Rainforest to be felled with Norwegian money? Stop it!
The Norwegian government is considering whether to finance industrial logging in the Democratic Republic of the Congo. Twenty million hectares of virgin rainforest could be given to the logging industry. Trade in tropical timber destroys the livelihoods of humans and animals – and fuels climate change.Call to action
To: Norwegian Prime Minister Erna Solberg
The second largest rainforest on the planet is located in the Congo Basin in Central Africa. The virgin forests are home to a tremendous diversity of species, including chimpanzees, bonobos and forest elephants. They are also home to millions of people and store gigantic amounts of carbon.
It is hard to believe, but as part of its climate protection policy, the Norwegian government is planning to finance the deforestation of the rainforest in the Democratic Republic of the Congo. The tropical timber industry is to receive 20 million hectares of rainforest – more than double the area of Portugal – as logging concessions, warns the British environmental organisation Rainforest Foundation UK (RFUK).
The Norwegian government wants to allocate 16 million euros to the project through its climate and forest protection programme Central African Forest Initiative (CAFI). The project was developed by the French state development agency AFD.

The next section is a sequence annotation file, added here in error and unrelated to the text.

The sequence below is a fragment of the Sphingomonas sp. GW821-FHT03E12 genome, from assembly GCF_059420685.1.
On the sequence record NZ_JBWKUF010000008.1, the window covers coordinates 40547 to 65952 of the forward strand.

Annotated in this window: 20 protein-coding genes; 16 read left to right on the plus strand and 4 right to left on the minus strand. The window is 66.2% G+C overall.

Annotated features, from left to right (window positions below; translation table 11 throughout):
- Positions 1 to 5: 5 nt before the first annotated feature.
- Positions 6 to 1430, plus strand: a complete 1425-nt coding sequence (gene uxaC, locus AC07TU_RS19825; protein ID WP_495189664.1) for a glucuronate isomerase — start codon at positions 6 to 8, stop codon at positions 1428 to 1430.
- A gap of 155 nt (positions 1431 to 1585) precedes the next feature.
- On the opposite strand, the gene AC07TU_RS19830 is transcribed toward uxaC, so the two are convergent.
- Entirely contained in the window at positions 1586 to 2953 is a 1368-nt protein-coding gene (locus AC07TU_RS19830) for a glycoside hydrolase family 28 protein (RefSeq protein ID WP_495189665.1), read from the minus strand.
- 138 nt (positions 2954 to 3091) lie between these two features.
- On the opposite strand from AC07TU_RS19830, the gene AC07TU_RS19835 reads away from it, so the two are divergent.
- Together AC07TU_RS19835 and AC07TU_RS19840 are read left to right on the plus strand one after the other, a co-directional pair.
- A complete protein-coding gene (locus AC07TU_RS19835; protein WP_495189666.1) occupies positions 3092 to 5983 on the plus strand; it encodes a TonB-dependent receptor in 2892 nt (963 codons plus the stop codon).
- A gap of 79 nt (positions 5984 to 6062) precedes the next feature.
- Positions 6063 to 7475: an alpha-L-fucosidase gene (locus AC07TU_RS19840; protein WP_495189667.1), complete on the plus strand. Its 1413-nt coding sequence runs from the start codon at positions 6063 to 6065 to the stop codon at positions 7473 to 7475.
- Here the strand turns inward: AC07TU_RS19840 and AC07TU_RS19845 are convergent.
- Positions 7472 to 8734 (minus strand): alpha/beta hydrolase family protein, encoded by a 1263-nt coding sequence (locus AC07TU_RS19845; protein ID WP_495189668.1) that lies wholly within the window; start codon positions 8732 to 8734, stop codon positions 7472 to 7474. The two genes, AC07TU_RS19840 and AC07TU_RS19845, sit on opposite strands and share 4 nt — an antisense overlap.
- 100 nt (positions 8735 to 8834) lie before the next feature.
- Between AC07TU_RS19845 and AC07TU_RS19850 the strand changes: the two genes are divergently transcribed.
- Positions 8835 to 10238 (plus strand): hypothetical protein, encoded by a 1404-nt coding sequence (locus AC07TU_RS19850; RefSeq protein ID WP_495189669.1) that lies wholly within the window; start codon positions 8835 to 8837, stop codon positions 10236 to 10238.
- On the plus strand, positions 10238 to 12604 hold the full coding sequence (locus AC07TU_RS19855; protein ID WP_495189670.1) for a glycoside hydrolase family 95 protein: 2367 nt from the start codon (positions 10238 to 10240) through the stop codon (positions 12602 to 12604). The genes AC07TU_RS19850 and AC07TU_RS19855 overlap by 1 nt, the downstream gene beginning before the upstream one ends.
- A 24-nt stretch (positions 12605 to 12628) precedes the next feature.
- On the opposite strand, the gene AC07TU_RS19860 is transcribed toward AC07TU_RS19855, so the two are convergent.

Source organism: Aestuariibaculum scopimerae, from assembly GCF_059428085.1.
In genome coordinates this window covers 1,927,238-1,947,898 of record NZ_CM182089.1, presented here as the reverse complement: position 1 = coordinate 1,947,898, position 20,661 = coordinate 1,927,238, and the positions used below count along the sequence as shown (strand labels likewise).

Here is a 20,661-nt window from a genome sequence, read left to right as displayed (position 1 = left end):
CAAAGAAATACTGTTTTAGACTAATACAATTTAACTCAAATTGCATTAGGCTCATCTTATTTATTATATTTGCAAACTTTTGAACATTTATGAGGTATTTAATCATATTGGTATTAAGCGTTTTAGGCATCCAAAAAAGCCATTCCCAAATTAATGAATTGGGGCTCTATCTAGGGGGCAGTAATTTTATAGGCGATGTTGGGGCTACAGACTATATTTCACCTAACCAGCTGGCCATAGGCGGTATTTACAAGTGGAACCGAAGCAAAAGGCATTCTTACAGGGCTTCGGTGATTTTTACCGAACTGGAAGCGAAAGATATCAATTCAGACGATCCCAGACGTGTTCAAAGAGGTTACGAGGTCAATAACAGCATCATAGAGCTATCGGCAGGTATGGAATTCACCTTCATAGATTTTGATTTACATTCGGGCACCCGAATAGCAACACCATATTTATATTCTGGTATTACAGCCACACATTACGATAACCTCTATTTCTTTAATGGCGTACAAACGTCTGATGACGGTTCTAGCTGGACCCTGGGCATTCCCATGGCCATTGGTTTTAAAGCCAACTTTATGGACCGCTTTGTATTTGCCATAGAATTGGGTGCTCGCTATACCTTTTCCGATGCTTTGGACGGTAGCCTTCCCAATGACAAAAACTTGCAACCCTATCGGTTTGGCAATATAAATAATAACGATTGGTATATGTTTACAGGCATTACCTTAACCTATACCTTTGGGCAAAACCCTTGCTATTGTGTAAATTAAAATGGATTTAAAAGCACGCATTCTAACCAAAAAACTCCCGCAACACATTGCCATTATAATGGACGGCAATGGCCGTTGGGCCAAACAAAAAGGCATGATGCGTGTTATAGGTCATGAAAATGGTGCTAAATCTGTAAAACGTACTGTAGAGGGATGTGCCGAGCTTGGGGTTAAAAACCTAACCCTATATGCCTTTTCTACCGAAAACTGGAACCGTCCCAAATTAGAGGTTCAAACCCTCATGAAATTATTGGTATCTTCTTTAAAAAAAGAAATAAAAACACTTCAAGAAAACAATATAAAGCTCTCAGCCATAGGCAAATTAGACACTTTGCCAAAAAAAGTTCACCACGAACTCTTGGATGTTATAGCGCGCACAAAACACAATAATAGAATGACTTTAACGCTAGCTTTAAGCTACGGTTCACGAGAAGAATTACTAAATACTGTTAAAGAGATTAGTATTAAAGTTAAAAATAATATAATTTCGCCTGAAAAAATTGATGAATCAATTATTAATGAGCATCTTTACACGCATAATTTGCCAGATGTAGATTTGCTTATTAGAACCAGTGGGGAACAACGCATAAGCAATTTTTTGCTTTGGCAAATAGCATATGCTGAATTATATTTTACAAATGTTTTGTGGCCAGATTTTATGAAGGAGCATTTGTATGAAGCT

Not only do the trees store massive amounts of carbon, but so does the soil: Vast areas of the planned concessions stand on thick layers of peat. These contain on average almost 2,200 tonnes of carbon per hectare. Around 10.4 Giga tons of CO2 could be released through logging, as calculated by the RFUK. This corresponds to over 200 years of Norway’s own annual CO2 emissions currently estimated as 53.4 Mega tons CO2 equivalent.
Simon Counsell, Director of the RFUK explains:
”The government of Norway risks putting globally significant stores of carbon at risk through misguided support for so-called sustainable forest management in DRC. Instead of expanding large-scale timber-felling, Norway should work with the Congolese government to shut down the half of the country’s logging areas which the law requires to be closed and returned to the state”.Background
Climate and forest protection financed by the exploitation of oil and gas in the Arctic
The policy of the Norwegian government is fraught with many questions. The source of Norwegian REDD money is the exploitation of offshore oil and gas, which has made Norway one of the richest countries in the world. The burning of fossil fuels is the main cause of global climate change.